I had no information about this beyond what I just read in the Wikipedia article (http://en.wikipedia.org/wiki/Equatorial_Guinea), but that source implies that it's a small country with oil money and heavy censorship, whose president seems to think he owns everything therein.

Pitcairn Island,

Can you even ship anything to Pitcairn in the first place? I thought they get a couple of supply boats a year and that's it.

Somalia,

No functioning government, thus nobody to accept responsibility for the mail should it go missing.

Sudan,

War zone. Send at your own risk.

Falkland Islands, Kiribati,

OK, on these . . . I got nothing. The Falklands War is finished for a while now, and Kiribati doesn't seem to be much different from the other nearby Pacific islands; stable government, no war going on, good technological base, and so forth. No idea why they won't insure mail going there.

Oh, and I just needed to quote the following: "Kiribati is the only country in all four nominal hemispheres."

lordlundar
10-18-2013, 04:24 AM
And let’s face it – there are some countries where the postal system is essentially a bureaucratic black hole into which packages and letters vanish forever without a trace

I thought we weren't talking about the USPS?:angel:

AccountingDrone
10-18-2013, 09:53 AM
I sent my Romanian buddy an ipod shuffle [they are one of the cheap ones, comparatively. I think it cost me $125US] that was engraved with his name, it was insured, listed as the package contents and it still went astray.

raudf
10-18-2013, 04:16 PM
The USPS does not operate in foreign lands, with the exception of US military installations and embassies.

Not completely sure, but I think if it's going to an APO/FPO or an Embassy, it gets handed off to the military for their scrutiny and then they send it overseas. It may be subject to customs and the laws concerning shipping for the host nations.

I was in Iceland for nearly two years as a kid. There were no mailboxes or mail slots in the doors. Dad had to pick up the mail from someplace located in the supply warehouse. I vaguely remember this, because he took me along a couple of times and I recall it being in the same HUGE building that he worked in. I also remember Mom complaining because one of the letters looked like it'd been opened for closer inspection. Dad also took the mail we were sending with him to work to send it off.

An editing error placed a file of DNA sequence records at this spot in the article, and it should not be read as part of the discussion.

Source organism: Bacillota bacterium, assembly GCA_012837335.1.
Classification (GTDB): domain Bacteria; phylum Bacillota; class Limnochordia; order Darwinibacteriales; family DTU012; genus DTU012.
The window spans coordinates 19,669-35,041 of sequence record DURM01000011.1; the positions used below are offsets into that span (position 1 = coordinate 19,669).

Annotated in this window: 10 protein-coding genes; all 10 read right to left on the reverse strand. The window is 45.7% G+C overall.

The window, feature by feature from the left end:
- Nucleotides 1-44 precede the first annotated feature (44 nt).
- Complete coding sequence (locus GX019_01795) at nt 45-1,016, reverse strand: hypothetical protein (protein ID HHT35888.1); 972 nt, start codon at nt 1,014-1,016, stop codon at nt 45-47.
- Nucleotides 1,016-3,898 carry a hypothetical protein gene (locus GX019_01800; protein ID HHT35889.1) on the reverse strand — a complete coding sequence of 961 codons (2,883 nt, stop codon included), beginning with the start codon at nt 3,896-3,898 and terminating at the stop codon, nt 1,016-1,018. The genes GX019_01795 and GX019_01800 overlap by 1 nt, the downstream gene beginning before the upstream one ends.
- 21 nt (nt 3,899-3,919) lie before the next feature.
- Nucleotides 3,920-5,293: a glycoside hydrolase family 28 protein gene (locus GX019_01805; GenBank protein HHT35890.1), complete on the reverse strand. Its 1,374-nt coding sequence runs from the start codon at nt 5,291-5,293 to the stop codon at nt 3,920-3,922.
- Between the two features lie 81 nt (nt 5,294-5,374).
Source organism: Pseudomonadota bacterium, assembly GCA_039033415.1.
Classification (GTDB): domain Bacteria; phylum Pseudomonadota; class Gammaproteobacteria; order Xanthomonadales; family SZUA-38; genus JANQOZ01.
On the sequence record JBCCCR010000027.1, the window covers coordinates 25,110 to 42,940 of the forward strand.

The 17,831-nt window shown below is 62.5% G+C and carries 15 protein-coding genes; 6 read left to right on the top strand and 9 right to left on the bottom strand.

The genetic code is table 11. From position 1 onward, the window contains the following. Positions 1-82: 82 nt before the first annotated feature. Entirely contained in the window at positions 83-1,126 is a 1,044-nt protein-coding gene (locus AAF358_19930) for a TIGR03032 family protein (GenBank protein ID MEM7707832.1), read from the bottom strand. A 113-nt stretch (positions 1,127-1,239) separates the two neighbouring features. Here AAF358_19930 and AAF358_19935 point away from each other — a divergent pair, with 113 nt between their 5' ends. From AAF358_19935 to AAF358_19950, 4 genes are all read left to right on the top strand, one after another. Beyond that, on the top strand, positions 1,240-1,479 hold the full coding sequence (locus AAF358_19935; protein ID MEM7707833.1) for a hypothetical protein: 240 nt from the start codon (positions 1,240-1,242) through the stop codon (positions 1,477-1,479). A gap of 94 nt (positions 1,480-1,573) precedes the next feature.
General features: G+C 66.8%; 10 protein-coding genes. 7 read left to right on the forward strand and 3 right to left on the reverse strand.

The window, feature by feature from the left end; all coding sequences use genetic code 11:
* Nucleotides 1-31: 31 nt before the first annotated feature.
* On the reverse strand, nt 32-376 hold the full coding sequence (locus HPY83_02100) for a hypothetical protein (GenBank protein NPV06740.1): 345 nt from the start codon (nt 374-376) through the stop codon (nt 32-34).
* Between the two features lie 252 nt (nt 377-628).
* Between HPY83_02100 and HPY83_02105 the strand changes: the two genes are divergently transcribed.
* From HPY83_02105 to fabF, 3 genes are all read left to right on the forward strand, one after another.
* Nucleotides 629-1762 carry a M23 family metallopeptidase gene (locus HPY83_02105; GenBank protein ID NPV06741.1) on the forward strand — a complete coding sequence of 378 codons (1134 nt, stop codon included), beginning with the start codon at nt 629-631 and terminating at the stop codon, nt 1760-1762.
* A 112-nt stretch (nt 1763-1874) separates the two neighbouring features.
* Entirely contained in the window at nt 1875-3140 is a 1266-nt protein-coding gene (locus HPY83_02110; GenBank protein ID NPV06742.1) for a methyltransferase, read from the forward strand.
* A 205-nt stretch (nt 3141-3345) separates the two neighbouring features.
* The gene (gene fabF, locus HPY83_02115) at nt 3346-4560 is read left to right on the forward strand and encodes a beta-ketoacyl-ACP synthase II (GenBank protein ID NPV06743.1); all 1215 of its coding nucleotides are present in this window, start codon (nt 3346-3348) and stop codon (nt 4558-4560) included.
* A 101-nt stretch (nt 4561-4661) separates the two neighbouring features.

Of course.. letters to Santa were subject to different rules given how close we were to the north pole :p

Doesn't stop the OP's guy from being a goober. I'd rather have a single carrier where ever possible, because then I'd know who to blame if something went wrong!

ADeMartino
10-18-2013, 09:54 PM
Not completely sure, but I think if it's going to an APO/FPO or an Embassy, it gets handed off to the military for their scrutiny and then they send it overseas. It may be subject to customs and the laws concerning shipping for the host nations.

US military and diplomatic installations are considered 'US soil' by treaty, essentially having the same status as any of the 50 states, and therefore (as far as I know) mail to and from such places is not subject to customs - PROVIDED the mail travels via official US channels and not the local civilian postal system.

Embassies probably use diplomatic couriers for mail service.

As for APO and FPO addresses, the mail is indeed handled by military personnel - but those personnel are deputized agents of the USPS. I remember that little tidbit from my Navy days.

peoplesuck
10-20-2013, 12:52 AM
I sent my Romanian buddy an ipod shuffle.... it was insured, listed as the package contents and it still went astray.

Did the insurance reimburse you?

ADeMartino
10-20-2013, 04:38 AM
I sent my Romanian buddy an ipod shuffle [they are one of the cheap ones, comparatively. I think it cost me $125US] that was engraved with his name, it was insured, listed as the package contents and it still went astray.

It went astray because someone looked at the paperwork, saw what it was, and pocketed it. It probably never officially got past customs. Hell, there's a damned good chance it didn't even leave the United States. That customs paperwork is essentially a giant 'steal me' sign - it lets a potential thief know exactly what's in the box.

It's exactly why high-ticket items to foreign countries via the postal service is a bad idea, insured or not. You may not think $125 is 'high ticket', but someone got themselves an iPod, didn't they?

At least with FedEx, DHL, and UPS, there's accountability, because it's all the same company from pickup to delivery.

AccountingDrone
10-20-2013, 10:23 AM
yup insurance paid, though why someone would want a hot pink one with a mans name on it =)

ADeMartino
10-20-2013, 12:45 PM
yup insurance paid, though why someone would want a hot pink one with a mans name on it =)

Even if a stolen item isn't worth anything to a thief personally, there's always someone else who will buy it. The thief could have fenced the device for $10 (or whatever the Romanian equivalent is) and he'd be ahead.

Bear in mind, too, that not every single package gets opened in customs. By the time the thief discovered the color and engraving, he'd already torn open the package.

Personally, I wouldn't care less about the color of an MP3 player if it was legitimately free - if I won it in a raffle, for example. I would not resort to stealing one of ANY color, however.

Sapphire Silk
10-20-2013, 07:33 PM